Error message

Deprecated function: The each() function is deprecated. This message will be suppressed on further calls in book_prev() (line 775 of /home/pathwa23/public_html/modules/book/book.module).

Brainstem Respiratory Centers

  • The Brainstem Respiratory Centers are a functionally-defined collection of anatomical loci within the brainstem that coordinate breathing through modulation of the inspiratory and expiratory muscles described in breathing biomechanics. While the brainstem centers can operate independently to maintain normal, quiet breathing, they also receive significant afferent input from a variety of sensory neurons that provide information regarding the partial pressures of arterial oxygen, arterial carbon dioxide, and blood pH. This afferent information is integrated within the brainstem centers and the breathing pattern is coordinated in such a way as to modulate alveolar ventilation so that normal values of arterial oxygen, carbon dioxide, and pH are maintained. Below we detail the principal brainstem respiratory centers and discuss their individual contributions to respiratory control.
Locations and Regulation
  • Overview
    • The Brainstem respiratory centers are spread relatively diffusely throughout the medulla and pons; however, several distinct anatomical loci can be described that appear to display unique functional contributions to the control of respiration.
  • Inspiratory Center
    • The Inspiratory Center is located within the dorsum of the medulla and appears to be the physiologically most important brainstem center responsible for coordinating respiration. In the absence of any afferent input, networks of neurons within the inspiratory center intrinsically display a rhythmic pattern of discharge that is transmitted to the diaphragm via the phrenic nerve and is responsible for normal, quiet breathing. This pattern of rhythmic discharge displays a steady ramping phase over 2 seconds which abruptly ends leaving several seconds of inactivity. The ramping phase is likely responsible for the smooth, non-gasp-like nature of inspiration while the abrupt quiet phase allows relaxation of the diaphragm which provides time for passive expiration (See: Breathing Biomechanics).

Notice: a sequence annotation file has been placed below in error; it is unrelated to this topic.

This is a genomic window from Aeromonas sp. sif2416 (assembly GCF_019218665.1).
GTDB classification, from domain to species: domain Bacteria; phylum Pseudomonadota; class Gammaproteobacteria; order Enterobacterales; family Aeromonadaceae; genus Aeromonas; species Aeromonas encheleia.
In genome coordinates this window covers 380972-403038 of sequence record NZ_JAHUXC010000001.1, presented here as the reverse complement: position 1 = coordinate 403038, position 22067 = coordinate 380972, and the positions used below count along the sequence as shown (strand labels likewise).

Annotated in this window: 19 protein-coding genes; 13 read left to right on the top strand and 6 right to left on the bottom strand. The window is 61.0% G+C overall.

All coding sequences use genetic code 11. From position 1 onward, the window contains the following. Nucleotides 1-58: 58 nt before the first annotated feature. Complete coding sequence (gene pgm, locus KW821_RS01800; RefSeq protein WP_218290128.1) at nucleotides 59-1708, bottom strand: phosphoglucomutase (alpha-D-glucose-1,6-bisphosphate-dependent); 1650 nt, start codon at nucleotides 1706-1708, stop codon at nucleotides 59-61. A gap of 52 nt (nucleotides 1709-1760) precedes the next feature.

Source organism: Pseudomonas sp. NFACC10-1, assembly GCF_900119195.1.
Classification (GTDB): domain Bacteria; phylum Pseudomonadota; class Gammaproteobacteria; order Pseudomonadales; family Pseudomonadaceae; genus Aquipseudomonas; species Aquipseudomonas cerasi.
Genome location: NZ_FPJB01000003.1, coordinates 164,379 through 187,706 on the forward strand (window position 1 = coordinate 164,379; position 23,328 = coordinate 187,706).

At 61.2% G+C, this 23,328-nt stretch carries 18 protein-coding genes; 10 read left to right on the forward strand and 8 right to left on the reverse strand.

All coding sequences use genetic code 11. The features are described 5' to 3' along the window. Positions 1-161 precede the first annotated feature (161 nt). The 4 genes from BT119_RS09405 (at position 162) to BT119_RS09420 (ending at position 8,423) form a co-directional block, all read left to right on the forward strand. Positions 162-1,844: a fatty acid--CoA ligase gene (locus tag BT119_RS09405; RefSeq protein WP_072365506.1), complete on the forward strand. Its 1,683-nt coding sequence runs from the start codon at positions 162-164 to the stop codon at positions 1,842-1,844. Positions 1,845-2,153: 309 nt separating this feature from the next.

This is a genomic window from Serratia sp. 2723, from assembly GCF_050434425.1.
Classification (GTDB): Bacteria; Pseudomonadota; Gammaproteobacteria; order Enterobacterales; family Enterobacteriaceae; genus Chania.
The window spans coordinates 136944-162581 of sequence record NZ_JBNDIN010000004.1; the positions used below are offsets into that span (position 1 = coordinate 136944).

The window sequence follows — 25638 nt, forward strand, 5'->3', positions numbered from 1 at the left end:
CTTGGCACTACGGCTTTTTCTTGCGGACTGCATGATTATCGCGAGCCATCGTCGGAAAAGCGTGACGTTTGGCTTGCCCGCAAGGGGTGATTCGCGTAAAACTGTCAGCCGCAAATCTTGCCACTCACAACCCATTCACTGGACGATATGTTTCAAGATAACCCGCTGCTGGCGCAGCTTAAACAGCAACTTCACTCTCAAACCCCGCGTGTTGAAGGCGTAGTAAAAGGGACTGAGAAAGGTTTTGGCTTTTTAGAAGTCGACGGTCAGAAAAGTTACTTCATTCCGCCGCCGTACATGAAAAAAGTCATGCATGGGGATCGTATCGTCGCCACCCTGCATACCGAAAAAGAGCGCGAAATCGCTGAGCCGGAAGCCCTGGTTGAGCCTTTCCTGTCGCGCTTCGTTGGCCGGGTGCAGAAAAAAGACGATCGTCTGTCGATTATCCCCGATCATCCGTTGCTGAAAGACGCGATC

• However, the Inspiratory Center is also the primary locus that receives sensory afferents from the chemoreceptors as well as lung receptors such as the pulmonary stretch receptors, irritant receptors, and J receptors. These sensory centers likely influence the inspiratory rate by modulating the ramping time described above and may promote the inspiratory center to recruit additional inspiratory muscles (See: Breathing Biomechanics). Intense afferent stimulation of the inspiratory center may also spill out into the other brainstem areas described below, allowing for additional mechanisms of respiratory control to be activated.
  • Pneumotaxic Center
    • The pneumotaxic center is located in the upper portion of the pons and primarily acts to inhibit the length of ramping by the inspiratory center. Pneumotaxic inhibition of inspiratory center ramping time results in shallower and more frequent breaths, thus raising the respiratory rate but reducing inspiratory volume.
  • Expiratory Center
    • The Expiratory Center is located in the ventrum of the medulla and appears to primarily activate the rectus abdominus and other expiratory muscles detailed in breathing biomechanics. The expiratory center is normally quiescent during quiet breathing but can be activated by intense stimulation of the inspiratory center, thus providing active expiration of the lungs when inspiration is highly stimulated.